When Apple released its first iPad in 2010 it had a pretty obvious advantage over its competition - there simply wasn't any. Sure, Microsoft and friends brought out the first Tablet PC way back in 2002, but nobody wanted one. It was clunky, ran Windows and had a stylus. What made the iPad different was that it managed that elusive yet magical synergy of hardware and software, in a product that just clicked with people as soon as they touched one.
Once again Apple had done the impossible and created a whole new billion dollar market out of thin air. It took the competition a long time to catch up, but now they're pretty much there. These days you can buy a comparable Samsung (or other manufacturer) tablet running Android, or a Kindle Fire and be hard pressed to notice the difference at first glance. Even Microsoft is back in the game with its new Surface Pro 3. Amazon with its Kindle Fire range in particular has the ability to match Apple for ease of use, and has the same protective walled-garden approach, thanks to its online store, which already has your credit card details safely locked away, making it just as easy to install apps and buy ebooks as it is using iTunes and the App Store on the iPad. Fire OS (a fork of Google's Android) is simple to use too, and while it's a little like being trapped behind a toddler gate, while the grown ups have a dinner party downstairs, you can still do pretty much everything you want to do - email, Facebook, Twitter, Plants vs Zombies, the list goes on.
This presents a problem for Apple. Why should people keep on paying a hefty premium for Apple tablets when the competition now makes 'good enough' versions that are dramatically cheaper?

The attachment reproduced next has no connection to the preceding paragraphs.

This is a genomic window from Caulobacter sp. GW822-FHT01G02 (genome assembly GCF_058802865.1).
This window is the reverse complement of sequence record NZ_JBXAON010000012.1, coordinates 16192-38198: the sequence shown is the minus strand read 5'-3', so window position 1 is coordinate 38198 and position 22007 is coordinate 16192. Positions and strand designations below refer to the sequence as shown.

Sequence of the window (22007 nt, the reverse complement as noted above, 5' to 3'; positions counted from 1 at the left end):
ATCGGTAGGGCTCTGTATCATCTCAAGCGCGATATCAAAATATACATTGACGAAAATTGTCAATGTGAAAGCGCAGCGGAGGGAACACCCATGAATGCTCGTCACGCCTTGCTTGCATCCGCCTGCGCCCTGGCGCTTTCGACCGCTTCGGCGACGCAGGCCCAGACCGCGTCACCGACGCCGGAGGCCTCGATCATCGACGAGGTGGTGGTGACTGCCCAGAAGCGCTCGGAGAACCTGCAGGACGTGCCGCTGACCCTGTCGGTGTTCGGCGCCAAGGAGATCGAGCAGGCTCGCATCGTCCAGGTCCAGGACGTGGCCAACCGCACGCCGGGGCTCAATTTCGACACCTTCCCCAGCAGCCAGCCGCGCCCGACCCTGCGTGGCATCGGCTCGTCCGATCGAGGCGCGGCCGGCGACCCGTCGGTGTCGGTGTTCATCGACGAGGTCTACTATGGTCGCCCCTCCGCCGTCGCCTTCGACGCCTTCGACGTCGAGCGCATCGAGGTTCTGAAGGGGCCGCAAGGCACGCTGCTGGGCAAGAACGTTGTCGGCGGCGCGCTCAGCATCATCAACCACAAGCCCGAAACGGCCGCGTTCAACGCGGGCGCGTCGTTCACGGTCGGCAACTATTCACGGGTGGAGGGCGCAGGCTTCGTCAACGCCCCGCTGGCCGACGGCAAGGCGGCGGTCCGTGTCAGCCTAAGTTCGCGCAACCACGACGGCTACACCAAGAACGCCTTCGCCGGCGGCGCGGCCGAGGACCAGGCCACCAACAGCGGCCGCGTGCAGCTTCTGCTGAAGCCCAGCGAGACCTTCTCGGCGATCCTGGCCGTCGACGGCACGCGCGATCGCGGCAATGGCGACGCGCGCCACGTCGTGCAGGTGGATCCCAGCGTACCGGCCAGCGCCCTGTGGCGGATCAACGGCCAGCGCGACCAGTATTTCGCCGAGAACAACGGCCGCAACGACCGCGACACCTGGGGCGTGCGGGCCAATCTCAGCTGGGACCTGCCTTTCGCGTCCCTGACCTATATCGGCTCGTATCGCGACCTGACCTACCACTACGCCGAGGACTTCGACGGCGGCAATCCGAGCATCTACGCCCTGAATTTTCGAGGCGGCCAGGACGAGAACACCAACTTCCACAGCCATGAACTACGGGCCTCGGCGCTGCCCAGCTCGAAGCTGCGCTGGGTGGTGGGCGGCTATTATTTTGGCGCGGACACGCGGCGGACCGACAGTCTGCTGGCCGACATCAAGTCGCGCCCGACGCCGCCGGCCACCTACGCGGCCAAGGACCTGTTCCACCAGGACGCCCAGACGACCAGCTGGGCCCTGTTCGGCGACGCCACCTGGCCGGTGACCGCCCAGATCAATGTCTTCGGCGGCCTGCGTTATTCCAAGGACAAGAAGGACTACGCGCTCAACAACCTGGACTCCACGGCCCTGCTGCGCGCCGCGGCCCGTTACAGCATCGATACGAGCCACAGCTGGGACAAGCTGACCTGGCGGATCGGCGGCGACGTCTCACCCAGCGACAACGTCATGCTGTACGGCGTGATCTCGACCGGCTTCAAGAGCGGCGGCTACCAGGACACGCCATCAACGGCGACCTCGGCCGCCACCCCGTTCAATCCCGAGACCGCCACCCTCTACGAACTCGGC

It seems that one of the key differentiators that Apple sees in its future is privacy. Everybody knows that Google has a poor track record on privacy - its whole business model is about finding out as much about you as it can, so it can sell you stuff. In the new Apple operating systems iOS 8 and OS X Yosemite, previewed this month at WWDC, DuckDuckGo the most popular search engine that doesn't store information about you, is being built right into the Safari web browser, and iOS 8 has expanded control over location services, and even randomises your iPhone's MAC address when connecting to a Wi-Fi network, to prevent you being tracked by location trackers in real stores.
Apple is also cracking down on apps that insist you spam them all over social media to earn more points or in-game rewards. It seems to be a pernicious feature of the fermium app model, and while it obviously works for developers, most people are tired of having their Facebook feeds jammed up with this rot.
On the desktop, one of the key differentiators between Apple and Microsoft is still the lack of viruses on the Mac platform. (Yes, I know that technically some Mac 'viruses' do exist, but in reality it still isn't a problem Mac users actually need to worry about, even if they should. Most Mac users still don't have virus software, and their Macs don't fall over and stop working because of it). By keeping the Apple experience a secure and clean one on its tablets too, Apple can find a new niche at the premium end of the market, without the annoyances that will start to typify other devices.
But these sorts of differentiators are only going to matter so long as we care about our privacy, and what's crazy is that most people don't seem to. To keep its niche Apple needs to start educating people about the need for privacy. But perhaps it's only a matter of time before the invasiveness of some services starts to really impinge upon our lives. If the endless tracking and recording of our every action online continues unabated it won't be long before personal shopper holograms are trying to cajole us into stores on the high street by name. I can imagine it now: 'Hey Graham, I see you brought a new pair of shoes last week. How about some polish to go with them? Oh, and by the way, if you share our latest status update today you get 20% off!'
By cracking down now it looks like Apple is positioning itself as the premium-priced alternative to all that.